Think of train stations in Japan and the mighty Shinjuku station is sure to come to mind for many people. That is the world’s busiest train station, and Japan monopolises the top 50 list with only five of them not in this country. However, at the other end of the scale are some tiny stations which are usually unstaffed and used by very few commuters.
Line(s): Iida Line
Average No. of Daily Passengers: 225
There are a few dozen different types of densha otaku (train nerds) in Japan ranging from platform melodies to station lunch-boxes to the stations and trains themselves. I really don’t think I fall into any of the categories or maybe they ALL apply to me as I am ever keen to seek out anything which I consider to be interesting and this is one such instance.
If you thought Kamiyagi Station in Hiroshima prefecture was small, then that’s nothing when compared with this one. Kamiyagi absolutely dwarfs this one which is far from modern looking. Funamachi Station is only a couple of minutes away from Toyohashi Station in Aichi Prefecture.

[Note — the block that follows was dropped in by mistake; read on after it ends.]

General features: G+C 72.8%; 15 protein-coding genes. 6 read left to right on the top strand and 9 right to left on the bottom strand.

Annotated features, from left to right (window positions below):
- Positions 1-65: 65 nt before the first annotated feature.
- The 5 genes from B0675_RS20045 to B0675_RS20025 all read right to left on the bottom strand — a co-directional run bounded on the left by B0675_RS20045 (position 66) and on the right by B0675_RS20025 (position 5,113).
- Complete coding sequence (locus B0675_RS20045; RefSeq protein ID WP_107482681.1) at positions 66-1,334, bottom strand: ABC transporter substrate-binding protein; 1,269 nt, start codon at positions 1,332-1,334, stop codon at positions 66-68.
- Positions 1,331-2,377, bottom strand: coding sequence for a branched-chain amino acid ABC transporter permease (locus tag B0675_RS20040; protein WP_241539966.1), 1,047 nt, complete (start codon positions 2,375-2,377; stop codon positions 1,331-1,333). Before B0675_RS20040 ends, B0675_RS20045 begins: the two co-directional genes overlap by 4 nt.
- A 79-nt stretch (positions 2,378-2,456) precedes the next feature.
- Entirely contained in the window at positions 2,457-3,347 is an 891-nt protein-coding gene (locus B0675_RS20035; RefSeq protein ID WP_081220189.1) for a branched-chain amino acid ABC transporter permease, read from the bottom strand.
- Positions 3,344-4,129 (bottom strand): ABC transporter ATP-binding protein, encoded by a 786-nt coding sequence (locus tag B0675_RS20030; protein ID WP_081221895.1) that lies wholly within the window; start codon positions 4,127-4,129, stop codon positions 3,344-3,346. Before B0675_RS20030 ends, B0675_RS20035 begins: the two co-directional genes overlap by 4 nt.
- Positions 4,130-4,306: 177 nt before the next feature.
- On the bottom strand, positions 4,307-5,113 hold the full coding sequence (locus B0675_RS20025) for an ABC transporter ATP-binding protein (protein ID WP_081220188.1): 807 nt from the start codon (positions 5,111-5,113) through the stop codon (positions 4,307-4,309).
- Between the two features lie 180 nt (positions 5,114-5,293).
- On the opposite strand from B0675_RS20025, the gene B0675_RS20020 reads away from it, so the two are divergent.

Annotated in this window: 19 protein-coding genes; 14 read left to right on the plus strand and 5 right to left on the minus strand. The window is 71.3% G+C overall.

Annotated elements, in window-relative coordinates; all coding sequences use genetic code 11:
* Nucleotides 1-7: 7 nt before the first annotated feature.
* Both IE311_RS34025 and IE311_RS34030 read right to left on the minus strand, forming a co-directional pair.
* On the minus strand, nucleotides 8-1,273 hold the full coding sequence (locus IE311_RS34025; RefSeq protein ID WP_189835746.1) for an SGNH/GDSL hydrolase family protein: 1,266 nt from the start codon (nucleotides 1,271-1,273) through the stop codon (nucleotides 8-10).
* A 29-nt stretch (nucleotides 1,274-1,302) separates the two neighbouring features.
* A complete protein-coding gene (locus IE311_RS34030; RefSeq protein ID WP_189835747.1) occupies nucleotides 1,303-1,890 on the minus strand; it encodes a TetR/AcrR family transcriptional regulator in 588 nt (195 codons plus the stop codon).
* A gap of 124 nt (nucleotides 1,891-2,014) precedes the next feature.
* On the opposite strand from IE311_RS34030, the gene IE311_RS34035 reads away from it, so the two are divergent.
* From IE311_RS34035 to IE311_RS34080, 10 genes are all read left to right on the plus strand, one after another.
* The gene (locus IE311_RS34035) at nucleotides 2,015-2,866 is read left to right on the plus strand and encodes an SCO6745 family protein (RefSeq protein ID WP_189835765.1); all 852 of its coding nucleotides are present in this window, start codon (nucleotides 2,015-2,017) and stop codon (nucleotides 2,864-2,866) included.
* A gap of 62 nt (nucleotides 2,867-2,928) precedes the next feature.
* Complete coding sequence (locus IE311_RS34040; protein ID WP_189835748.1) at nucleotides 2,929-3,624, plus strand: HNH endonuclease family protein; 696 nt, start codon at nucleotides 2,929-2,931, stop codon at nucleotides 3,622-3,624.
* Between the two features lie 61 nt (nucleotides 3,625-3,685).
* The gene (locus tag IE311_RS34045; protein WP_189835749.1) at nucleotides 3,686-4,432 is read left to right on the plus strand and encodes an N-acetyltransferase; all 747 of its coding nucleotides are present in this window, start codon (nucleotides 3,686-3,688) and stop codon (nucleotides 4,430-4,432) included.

Sadly I didn’t know about this station when I was in the area last January to visit Toyokawa Inari Shrine but as I went between Nagoya and Izu, I couldn’t waste the opportunity to see it so I took a slight detour. As you can see in the video below I got very lucky as a train actually passed whilst I was filming. I call that a teaser rather than a spoiler!
Funamachi has to be one of the shabbiest looking stations in Japan but that is all part of the appeal for me. I was amazed to find out that it even has a toilet which is outside and located about five metres away from the station facade.
I basically took the two minute trip from Toyohashi to take a few pictures in the pouring rain before the the next train could take me back 30 minutes or so later. This is an unmanned station and there are no ticket barriers, just a machine to swipe your card over for payment of the journey.
For the record, I had no idea when any trains would pass so I spent the majority of the time just waiting under my umbrella in the rain for them so that I could get a good picture or two but maybe the best photo (at the top of this post) was taken of the same train I arrived on just a minute earlier.
The station basically has an island platform with tracks on either side of it and to get to and from it you need to take the underpass.
Having captured some nice train shots earlier that same morning by the Hotei Great Buddha in Kōnan City, I was delighted to be able to get the picture I really wanted at this one. I headed back to Toyohashi on the next train and from there I continued on my long local train journey back to Izu to meet up with the rest of my family for the second half of my holiday.
Click here to read ‘Unstaffed Stations Of Japan #1 – Kamiyagi’